Maybe you can't, but before you leap ahead too fast trying to save your money by moving your piano yourself, add into your plan the terrible possibility of an unexpected severe injury! Can you afford to be off from work and go unpaid for some protracted period of time because during the piano move your back goes out, your knee gets broken, a shoulder socket is permanently disabled, or you break an arm / wrist / hand / finger or a hip / leg / ankle / foot / toe? How about if that severe injury should instead happen to a friend / relative of yours who is helping you move your piano and he is eventually forced by financial pressures to sue you, thus ruining your relationship? Then again, supposing the piano is moved without any personal injury to the movers but in the process its sound board is damaged or a big, long, deep scratch is gouged into its beautiful finish or a caster digs a big divot into your brand new hardwood floor or the deck / porch collapses from the accumulated weight of the piano and the men.
Now, compared to such bleak scenarios as these the few hundred dollars that you would have to pay to a professional piano moving company turns into a very inexpensive, excellent bargain, doesn't it? That is, if you use a qualified piano mover with a good track record who can prove to you that they have full workmen's compensation insurance for their men and full property liability coverage for each residence and for your piano.
2. My friends and I are big strong guys. The piano's not really that big. Look I can lift one end by myself. Sure it's a little heavy, but with three or four of us it shouldn't be that hard to move.Edit
You and your illustrious friends might actually be able to move the piano successfully. However, without correct piano moving technique and without a good piano dolly, piano belt and a strong hump strap, you won't! When there are more than four consecutive steps along the move path you'll have to actually carry the piano. Having to actually carry the piano raises the difficulty factor of the piano move considerably! Throughout a piano carry, good balance is necessary and can only be accomplished when the whole crew is working in unison and properly utilizing their piano moving equipment. The part of piano carrying that requires skill and concentration is keeping the piano in balance (not allowing it to wobble much from left-to-right and / or from front-to-back) while actually carrying it up / down steps. Also, sometimes when moving a piano up / down stairs, a banister has been known to fail right in the middle of the move! If the movers are leaning on it at that time catastrophic things can occur!!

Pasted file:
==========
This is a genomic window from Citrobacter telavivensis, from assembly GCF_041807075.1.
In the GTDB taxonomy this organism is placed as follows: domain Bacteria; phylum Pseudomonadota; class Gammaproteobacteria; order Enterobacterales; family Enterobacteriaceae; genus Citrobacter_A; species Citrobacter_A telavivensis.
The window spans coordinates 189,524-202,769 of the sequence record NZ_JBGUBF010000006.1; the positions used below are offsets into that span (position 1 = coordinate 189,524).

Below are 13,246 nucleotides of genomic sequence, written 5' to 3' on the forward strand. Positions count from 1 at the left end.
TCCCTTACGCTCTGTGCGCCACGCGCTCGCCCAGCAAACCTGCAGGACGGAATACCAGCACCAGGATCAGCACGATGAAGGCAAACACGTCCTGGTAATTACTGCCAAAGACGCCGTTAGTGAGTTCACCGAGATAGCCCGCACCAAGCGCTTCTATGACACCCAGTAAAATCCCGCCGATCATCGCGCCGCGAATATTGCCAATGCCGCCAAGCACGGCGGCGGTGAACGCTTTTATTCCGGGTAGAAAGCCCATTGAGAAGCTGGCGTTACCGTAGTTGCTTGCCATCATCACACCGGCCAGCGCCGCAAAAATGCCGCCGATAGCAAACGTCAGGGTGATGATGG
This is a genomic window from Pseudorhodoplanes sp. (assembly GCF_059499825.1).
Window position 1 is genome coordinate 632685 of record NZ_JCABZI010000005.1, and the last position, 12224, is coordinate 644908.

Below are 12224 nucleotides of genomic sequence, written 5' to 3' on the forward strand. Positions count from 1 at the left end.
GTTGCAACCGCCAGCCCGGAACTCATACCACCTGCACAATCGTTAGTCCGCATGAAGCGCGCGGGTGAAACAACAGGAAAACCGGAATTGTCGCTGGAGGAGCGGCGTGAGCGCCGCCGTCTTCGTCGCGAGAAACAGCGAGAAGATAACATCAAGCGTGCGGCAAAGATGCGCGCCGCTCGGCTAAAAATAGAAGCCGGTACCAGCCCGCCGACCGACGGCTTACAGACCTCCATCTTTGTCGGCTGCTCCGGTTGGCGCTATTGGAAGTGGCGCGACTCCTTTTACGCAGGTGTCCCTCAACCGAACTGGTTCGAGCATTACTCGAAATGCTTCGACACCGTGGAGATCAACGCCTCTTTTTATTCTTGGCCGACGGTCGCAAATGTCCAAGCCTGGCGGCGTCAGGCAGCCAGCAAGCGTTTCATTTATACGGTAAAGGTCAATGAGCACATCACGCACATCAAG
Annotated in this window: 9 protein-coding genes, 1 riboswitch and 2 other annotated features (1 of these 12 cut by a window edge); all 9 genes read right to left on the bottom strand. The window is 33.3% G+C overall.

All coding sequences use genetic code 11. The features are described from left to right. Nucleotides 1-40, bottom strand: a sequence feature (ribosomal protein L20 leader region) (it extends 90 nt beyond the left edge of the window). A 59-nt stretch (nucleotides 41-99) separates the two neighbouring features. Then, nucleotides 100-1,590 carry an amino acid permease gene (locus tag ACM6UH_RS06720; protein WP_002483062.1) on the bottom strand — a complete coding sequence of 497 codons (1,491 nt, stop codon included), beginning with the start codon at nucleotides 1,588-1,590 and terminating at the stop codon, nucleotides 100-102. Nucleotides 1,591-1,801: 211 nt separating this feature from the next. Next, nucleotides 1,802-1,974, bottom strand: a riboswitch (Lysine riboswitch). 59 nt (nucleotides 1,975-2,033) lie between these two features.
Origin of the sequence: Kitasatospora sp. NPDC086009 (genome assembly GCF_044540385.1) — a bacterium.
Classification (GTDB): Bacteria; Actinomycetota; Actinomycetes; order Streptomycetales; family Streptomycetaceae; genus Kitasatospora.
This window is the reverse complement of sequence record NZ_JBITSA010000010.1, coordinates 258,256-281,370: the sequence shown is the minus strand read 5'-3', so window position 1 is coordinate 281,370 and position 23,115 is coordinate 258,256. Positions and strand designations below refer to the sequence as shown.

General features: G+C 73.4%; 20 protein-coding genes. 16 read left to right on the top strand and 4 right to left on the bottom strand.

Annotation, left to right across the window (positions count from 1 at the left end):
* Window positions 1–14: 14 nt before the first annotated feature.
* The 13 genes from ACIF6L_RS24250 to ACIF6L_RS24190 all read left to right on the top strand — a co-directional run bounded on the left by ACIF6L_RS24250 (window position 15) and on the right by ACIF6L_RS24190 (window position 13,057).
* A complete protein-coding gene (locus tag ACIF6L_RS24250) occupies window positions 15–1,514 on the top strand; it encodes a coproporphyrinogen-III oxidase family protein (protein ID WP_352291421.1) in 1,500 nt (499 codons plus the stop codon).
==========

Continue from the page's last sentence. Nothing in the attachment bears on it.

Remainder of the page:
In the piano moving trade the person on the bottom holding the main part of the piano and carrying most of the weight is described as the man on "heavy" and he really is! During a piano carry, when a man's positioned on heavy, the blood can almost come out of his eyes. Even with the smallest piano, the weight that can be dumped onto that bottom person is immense! An unbalanced piano means that 350 - 500 lbs. minimum(!) for a small upright piano and 600 -1000 lbs. for a grand piano or a big upright, can all be mostly dumped onto the guy on heavy! This is why mover's backs can go out so easily. Everyone on the crew can be a big strong guy, just like your friends are, but this kind of weight in an unbalanced situation is just humanly impossible for even the strongest man to handle without injury. When the weight gets to be just too much for any member of the team he will just have to let the piano go! Then, goodbye piano - hello injuries to anybody who does not get out of the way!!!
A FEW MORE PIANO MOVING WARNINGSEdit
Four Consecutive Low StepsEdit
Piano moving up or down up to 4 consecutive low steps at any given point in the move path can be accomplished by amateurs by simply using our tip and lift or lower piano moving techniques that are much easier than having to actually carry the piano. If, and only if, you and your big, strong friends carefully follow our instructions you should be able to readily move your piano up or down four consecutive low steps or less anywhere in the move path. Carrying a piano over any more steps than that is another story, however.